Less than 1 percent of women who use ParaGard will get pregnant in the first year of typical use. If you do conceive while using ParaGard, you're at higher risk of an ectopic pregnancy — when the fertilized egg implants outside the uterus, usually in a fallopian tube. However, because ParaGard prevents most pregnancies, the overall risk of having an ectopic pregnancy is lower than it is for other sexually active women who don't use contraception.
ParaGard doesn't offer protection from sexually transmitted infections (STIs).
Side effects associated with ParaGard include:
- Bleeding between periods
- Inflammation of the vagina (vaginitis)
- Pain during sex
- Severe menstrual pain and heavy bleeding
- Vaginal discharge
It's also possible to expel ParaGard from your uterus. You might not even feel it if this happens. You may be more likely to expel ParaGard if you:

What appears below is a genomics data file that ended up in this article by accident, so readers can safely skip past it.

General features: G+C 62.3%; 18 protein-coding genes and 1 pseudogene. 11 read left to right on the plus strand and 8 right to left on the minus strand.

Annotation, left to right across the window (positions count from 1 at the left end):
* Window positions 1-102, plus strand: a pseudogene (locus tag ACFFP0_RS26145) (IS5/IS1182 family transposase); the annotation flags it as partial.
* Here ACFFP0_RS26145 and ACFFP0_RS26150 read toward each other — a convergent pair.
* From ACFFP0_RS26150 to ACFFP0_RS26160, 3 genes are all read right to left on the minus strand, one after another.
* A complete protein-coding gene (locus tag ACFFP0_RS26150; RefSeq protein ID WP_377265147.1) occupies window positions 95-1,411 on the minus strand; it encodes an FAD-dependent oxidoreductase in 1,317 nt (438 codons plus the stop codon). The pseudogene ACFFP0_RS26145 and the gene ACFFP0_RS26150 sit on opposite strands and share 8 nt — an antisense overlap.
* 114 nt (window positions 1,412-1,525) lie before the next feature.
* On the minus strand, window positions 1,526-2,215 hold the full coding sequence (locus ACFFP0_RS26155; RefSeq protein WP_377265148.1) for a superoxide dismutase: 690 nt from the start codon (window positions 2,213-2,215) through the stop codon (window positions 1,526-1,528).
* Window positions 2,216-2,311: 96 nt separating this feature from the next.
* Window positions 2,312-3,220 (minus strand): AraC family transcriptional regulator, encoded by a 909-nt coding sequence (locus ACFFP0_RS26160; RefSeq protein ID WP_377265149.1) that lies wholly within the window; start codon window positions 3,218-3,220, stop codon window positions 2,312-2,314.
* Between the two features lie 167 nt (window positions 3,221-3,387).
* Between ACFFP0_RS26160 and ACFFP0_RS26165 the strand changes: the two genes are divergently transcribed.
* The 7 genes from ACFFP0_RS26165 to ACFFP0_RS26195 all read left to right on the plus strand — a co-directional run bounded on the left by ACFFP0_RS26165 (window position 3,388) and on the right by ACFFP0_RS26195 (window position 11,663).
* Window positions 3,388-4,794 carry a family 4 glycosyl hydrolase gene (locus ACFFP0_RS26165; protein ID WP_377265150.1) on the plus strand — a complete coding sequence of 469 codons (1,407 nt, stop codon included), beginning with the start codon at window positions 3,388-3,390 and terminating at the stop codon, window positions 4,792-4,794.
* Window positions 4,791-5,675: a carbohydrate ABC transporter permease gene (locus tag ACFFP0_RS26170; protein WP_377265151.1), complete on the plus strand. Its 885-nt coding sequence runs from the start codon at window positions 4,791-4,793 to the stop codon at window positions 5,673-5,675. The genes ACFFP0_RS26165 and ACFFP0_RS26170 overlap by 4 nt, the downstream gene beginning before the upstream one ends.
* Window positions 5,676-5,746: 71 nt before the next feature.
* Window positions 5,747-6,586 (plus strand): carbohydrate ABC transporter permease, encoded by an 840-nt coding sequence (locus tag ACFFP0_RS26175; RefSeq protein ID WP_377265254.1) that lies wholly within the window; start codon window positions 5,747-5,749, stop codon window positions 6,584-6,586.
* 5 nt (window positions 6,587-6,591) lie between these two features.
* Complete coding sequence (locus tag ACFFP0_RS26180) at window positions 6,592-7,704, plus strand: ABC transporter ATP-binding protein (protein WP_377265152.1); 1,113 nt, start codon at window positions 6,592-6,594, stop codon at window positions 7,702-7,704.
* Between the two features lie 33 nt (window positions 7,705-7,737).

Jan. 21, 2015
- Have never been pregnant
- Have heavy or prolonged periods
- Have severe menstrual pain
- Previously expelled an IUD
- Are younger than age 20
- Had the IUD inserted immediately after childbirth or a second trimester abortion
- Hatcher RA, et al. Contraceptive Technology. 20th ed. New York, N.Y.: Ardent Media; 2011:149.
- Dean G, et al. Intrauterine contraception (IUD): Overview. http://www.uptodate.com/home. Accessed Nov. 19, 2014.
- Ott MA, et al. Contraception for adolescents. Pediatrics. 2014;134:e1257.
- ParaGard T 380A (prescribing information). Sellersville, Pa.: Teva Women's Health Inc.; 2013. http://www.paragard.com. Accessed Nov. 19, 2014.
- Carusi DA, et al. Insertion and removal of an intrauterine contraceptive device. http://www.uptodate.com/home. Accessed Nov. 19, 2014.
- Dean G, et al. Management of problems related to intrauterine contraception. http://www.uptodate.com/home. Accessed Nov. 19, 2014.